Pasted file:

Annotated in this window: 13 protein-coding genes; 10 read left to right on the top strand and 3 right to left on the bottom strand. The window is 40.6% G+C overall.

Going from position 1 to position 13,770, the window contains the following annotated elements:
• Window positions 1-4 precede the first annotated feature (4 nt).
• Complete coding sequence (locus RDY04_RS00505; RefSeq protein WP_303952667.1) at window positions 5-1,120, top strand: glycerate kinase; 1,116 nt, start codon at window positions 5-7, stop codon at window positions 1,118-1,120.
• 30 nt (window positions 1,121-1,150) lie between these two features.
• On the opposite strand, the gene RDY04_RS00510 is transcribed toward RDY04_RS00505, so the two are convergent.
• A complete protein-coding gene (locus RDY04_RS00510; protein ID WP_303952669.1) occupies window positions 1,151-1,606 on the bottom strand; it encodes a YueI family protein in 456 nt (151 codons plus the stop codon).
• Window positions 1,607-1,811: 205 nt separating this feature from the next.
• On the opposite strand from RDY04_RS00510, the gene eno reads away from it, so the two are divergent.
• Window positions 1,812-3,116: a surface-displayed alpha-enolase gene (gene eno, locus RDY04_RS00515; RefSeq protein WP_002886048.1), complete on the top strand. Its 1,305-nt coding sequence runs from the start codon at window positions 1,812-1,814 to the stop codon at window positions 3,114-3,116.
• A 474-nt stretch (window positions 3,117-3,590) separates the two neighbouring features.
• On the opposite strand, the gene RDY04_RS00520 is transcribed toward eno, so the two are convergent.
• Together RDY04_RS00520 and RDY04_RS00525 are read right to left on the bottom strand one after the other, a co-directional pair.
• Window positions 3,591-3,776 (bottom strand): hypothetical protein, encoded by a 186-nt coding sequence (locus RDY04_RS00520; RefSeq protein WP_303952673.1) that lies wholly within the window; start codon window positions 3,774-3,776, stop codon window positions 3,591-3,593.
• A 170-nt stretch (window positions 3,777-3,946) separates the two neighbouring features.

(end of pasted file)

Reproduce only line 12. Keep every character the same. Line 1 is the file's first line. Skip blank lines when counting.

• On the opposite strand, the gene RDY04_RS00520 is transcribed toward eno, so the two are convergent.